An interview with lawyer and Honorary Romanian Consul Dana R. Bucin

Interview by Ethan Carilli, Quinnipiac Economic Research Team

April 2019

Dana R. Bucin is an immigration attorney with a business/corporate legal background. She is the Chair of the Murtha Cullina Immigration Practice at Murtha Cullina LLP based in Hartford, Connecticut. Dana also serves as the Honorary Consul of Romania to Connecticut, she is a founding member of CEENET and she serves on the board of Connecticut’s World Affairs Council among her other appointments. She has spent her professional life in Connecticut promoting cross border business with a special focus on Romania and other CEE countries. Any person or business looking to connect with attorney Bucin can reach her here: https://www.murthalaw.com/our_people/dana-bucin.


What made you want to go into international business law?


“My inspiration to practice international business law came from my entrepreneurial mother who built a business from scratch in Romania. As she ran her business and exported products to other European countries she ran into all sorts of obstacles and I took notice. As far as the immigration angle, my own story as an immigrant led me initially to this field. I first came to the United States as an undergraduate student, went on to law school, and then stayed in the US as an attorney.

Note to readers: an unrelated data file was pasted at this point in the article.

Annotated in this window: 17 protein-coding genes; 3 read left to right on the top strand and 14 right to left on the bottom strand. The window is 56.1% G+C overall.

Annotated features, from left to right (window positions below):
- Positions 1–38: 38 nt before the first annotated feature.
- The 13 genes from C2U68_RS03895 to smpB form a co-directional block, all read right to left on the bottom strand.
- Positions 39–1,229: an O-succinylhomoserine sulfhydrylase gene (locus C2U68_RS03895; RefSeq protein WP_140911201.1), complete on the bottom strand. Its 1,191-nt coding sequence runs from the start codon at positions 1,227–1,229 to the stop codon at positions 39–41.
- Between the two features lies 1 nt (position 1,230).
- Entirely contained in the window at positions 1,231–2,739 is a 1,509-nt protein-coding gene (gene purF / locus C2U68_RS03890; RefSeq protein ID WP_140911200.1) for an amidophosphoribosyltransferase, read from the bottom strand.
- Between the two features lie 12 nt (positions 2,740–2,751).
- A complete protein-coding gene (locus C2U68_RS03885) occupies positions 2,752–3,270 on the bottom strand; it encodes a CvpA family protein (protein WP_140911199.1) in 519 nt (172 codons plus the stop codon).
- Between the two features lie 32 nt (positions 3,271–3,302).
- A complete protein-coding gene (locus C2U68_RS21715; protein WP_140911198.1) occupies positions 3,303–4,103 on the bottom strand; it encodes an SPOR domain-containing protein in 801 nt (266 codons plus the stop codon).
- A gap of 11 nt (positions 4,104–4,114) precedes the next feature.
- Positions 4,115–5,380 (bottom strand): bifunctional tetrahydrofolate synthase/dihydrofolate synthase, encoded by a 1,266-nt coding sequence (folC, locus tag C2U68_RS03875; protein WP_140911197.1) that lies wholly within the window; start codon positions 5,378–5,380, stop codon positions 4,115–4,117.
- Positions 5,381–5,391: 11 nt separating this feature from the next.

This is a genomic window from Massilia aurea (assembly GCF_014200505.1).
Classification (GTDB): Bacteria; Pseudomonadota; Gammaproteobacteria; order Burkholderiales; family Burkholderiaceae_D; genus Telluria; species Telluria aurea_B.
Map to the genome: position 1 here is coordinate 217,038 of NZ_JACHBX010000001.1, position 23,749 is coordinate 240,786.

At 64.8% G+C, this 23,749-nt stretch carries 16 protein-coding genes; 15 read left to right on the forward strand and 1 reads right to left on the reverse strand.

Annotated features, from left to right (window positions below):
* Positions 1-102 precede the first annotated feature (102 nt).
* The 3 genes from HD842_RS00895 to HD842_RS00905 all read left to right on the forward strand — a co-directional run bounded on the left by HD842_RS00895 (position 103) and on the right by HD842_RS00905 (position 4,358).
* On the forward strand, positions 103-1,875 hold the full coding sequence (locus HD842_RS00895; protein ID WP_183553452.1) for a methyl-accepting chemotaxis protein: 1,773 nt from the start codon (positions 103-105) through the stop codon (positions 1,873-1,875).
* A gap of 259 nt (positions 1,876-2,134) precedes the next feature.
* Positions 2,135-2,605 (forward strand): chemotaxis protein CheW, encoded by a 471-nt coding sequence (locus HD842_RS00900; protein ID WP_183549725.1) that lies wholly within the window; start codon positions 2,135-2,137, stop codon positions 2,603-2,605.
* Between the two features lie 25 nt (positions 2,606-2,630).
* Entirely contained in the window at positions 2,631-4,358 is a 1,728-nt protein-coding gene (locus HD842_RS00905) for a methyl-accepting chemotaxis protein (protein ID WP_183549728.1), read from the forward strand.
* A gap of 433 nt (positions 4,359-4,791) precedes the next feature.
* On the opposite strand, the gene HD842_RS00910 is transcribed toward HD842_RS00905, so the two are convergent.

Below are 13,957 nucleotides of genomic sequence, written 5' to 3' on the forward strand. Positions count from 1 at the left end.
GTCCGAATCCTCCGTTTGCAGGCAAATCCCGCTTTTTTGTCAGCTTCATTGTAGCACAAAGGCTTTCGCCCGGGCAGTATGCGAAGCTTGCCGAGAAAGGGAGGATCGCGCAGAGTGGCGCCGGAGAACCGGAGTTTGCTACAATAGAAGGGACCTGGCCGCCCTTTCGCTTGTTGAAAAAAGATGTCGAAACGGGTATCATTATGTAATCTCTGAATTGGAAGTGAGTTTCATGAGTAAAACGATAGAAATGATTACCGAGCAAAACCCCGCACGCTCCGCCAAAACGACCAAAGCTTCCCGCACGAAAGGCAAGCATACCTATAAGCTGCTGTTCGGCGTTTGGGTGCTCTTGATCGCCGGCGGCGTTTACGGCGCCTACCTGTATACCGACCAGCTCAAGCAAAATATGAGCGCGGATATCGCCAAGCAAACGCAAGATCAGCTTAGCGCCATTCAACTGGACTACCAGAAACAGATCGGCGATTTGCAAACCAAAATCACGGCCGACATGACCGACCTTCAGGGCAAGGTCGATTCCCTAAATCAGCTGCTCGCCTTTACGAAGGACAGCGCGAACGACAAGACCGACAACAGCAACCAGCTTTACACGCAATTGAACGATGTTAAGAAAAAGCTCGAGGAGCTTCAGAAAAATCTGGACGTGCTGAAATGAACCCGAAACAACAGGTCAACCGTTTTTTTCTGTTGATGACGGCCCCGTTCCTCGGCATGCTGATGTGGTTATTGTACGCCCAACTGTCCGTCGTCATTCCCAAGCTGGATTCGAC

Even before I was an Honorary Consul, I was already helping Romanian businesses expand their operations to the United States which is one of the reasons why the Romanian government decided to bestow this honor upon me. My position as a lawyer at Murtha Cullina makes me an especially good match for this position. Any time any of the foreign businesses need assistance like a visa or contractual work, I can help them as Honorary Consul and my law firm can assist them as well.”


To what extent has there been foreign investment from Romania in Connecticut?


“I’ve been in the position of Honorary Consul of Romania for a little more than a year and I’ve already had the opportunity to help some small to medium sized Romanian businesses expand into the Connecticut area.”


Dana explained that, in what has been a yearlong process, she has been working with wineries in Romania to import their products to the United States and is now at the point where the company is ready to distribute in the state. To complement the wine, she has also been working to import cheese products to the state as well.